Enchanting. That’s how I would describe Sarah Addison Allen’s books about the Waverly family if I had to do it in one word. Both Garden Spells and First Frost charm us from page one. The Waverly women live in our world, but they’re different. They possess remarkable talents that set them apart from their neighbors in the small town of Bascom, North Carolina.
Claire is a successful caterer, but the recipes she’s learned from her grandmother produce edible delights that often have odd and sometimes life-changing effects on the people who eat them. Elderly cousin Evanelle finds herself compelled to give people things, never knowing why. Of course, the recipients always need Evanelle’s unlikely gifts, though they don’t know why at first. And the apple tree in the backyard throws its fruit to impart a message to those who eat it.
Even the name, Garden Spells, has a dreamy quality to it. The gardeners among us must smile when we think about planting seeds and watching them magically transform into gorgeous flowers or luscious vegetables. This first of the two novels involves the surprising return of Sydney Waverly and her young daughter, Bay, to the family homestead. Ultimately, Garden Spells is a love story…a tale of how Claire and Sydney reconcile and how each finds romantic love, ready or not.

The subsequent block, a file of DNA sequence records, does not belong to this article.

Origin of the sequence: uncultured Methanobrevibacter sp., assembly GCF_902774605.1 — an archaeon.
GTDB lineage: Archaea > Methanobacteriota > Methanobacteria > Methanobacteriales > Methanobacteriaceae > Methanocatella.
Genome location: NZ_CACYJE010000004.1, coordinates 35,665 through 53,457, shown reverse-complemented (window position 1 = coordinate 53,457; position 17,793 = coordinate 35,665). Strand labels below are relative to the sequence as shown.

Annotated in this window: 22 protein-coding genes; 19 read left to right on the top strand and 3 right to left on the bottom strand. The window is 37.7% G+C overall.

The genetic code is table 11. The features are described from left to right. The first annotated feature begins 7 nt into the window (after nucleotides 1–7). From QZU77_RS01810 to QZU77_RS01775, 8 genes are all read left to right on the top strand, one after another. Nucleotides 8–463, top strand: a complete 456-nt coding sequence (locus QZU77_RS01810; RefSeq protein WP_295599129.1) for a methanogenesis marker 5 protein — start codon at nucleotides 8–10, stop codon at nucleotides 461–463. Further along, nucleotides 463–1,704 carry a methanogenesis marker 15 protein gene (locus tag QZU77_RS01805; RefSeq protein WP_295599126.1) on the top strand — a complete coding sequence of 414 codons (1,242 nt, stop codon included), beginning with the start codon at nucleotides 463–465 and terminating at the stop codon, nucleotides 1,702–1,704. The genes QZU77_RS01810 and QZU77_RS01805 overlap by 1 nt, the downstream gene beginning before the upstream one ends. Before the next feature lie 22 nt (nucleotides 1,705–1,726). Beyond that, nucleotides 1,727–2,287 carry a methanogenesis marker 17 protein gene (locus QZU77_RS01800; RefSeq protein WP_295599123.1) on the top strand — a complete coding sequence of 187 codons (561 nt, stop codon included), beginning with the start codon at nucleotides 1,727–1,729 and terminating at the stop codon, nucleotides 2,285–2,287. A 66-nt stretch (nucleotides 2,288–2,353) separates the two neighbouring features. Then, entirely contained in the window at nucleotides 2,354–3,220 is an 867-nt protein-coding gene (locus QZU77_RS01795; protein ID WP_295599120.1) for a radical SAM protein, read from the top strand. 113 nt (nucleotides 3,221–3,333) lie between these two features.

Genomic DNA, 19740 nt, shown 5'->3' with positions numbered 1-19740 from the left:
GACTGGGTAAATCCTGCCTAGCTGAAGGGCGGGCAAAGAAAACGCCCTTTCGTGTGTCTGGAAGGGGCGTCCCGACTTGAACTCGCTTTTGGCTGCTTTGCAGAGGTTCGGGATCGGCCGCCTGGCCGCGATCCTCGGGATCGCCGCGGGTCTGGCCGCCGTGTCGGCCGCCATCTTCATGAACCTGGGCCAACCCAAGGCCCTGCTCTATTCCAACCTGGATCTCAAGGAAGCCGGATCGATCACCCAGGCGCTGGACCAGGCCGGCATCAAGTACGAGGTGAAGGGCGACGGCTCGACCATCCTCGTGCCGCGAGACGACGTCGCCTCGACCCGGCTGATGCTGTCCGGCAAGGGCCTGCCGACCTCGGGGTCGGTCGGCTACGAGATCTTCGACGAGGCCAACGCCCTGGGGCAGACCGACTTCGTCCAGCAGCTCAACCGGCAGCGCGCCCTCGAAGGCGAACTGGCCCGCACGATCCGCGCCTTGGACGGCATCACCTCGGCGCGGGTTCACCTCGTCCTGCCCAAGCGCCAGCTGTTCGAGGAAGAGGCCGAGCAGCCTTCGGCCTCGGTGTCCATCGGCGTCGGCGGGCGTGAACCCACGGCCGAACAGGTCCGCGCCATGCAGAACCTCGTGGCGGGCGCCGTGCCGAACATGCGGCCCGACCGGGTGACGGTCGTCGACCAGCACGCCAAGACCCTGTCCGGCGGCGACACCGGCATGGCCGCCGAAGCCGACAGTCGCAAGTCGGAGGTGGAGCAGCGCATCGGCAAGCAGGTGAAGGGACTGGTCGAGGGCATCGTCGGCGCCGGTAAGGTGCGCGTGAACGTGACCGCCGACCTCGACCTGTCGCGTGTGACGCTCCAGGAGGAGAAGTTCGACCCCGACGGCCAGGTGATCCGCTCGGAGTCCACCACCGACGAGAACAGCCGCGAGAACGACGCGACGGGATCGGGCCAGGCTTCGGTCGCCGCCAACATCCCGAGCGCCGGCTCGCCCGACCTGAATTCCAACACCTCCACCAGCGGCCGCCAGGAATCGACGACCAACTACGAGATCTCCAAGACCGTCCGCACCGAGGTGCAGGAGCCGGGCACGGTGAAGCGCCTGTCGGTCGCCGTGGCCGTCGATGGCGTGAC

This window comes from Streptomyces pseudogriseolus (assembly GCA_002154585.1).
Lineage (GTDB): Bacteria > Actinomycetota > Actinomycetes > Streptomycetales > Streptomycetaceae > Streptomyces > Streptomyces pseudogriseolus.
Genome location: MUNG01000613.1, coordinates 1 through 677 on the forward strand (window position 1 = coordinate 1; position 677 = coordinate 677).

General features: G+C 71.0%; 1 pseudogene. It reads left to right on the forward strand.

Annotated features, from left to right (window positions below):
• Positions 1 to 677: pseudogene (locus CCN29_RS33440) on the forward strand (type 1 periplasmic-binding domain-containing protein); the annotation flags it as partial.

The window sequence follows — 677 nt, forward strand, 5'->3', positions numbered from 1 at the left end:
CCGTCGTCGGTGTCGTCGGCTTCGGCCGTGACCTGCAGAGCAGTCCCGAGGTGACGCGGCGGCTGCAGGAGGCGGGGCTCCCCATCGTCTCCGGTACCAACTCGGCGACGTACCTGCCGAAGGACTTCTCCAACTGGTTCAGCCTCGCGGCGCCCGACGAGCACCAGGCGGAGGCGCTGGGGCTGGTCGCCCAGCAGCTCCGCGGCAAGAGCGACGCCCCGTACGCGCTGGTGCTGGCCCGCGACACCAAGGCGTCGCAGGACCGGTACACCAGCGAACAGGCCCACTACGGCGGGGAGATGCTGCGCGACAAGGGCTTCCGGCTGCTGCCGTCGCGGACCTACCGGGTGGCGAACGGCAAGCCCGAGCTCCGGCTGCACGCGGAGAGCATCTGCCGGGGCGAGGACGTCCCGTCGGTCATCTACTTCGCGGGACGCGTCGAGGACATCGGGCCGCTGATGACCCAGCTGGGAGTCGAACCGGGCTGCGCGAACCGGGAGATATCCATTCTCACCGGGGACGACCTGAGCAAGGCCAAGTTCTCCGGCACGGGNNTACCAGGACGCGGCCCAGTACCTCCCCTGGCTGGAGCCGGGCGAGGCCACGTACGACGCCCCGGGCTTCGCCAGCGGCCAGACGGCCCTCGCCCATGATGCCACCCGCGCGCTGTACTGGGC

If you finish Garden Spells, sad to say good-bye to these charming characters, no problem. The Waverlys return in First Frost. When a stranger arrives in town, he upsets the peaceful balance Claire and Sydney Waverly have achieved in their lives. The sisters, along with Evanelle and Bay, whose gift, by the way, is knowing where things belong, again use their special gifts to work their way through the challenges to their family brought on by the stranger’s story.
If you want a break from the harsh and often painful realities that surround us, Garden Spells and First Frost are the ticket. Don’t be surprised if you start wondering whether or not you have something in common with the Waverlys. Is that green thumb of yours just a learned skill, or a magical talent passed onto you from your mother, grandmother, and who knows how many generations before? When you phone a friend and she says, “I was just thinking about you?” is it a coincidence or your “gift”? When you miss the train that derails…just plain luck or evidence of your inherent intuitive powers? You decide.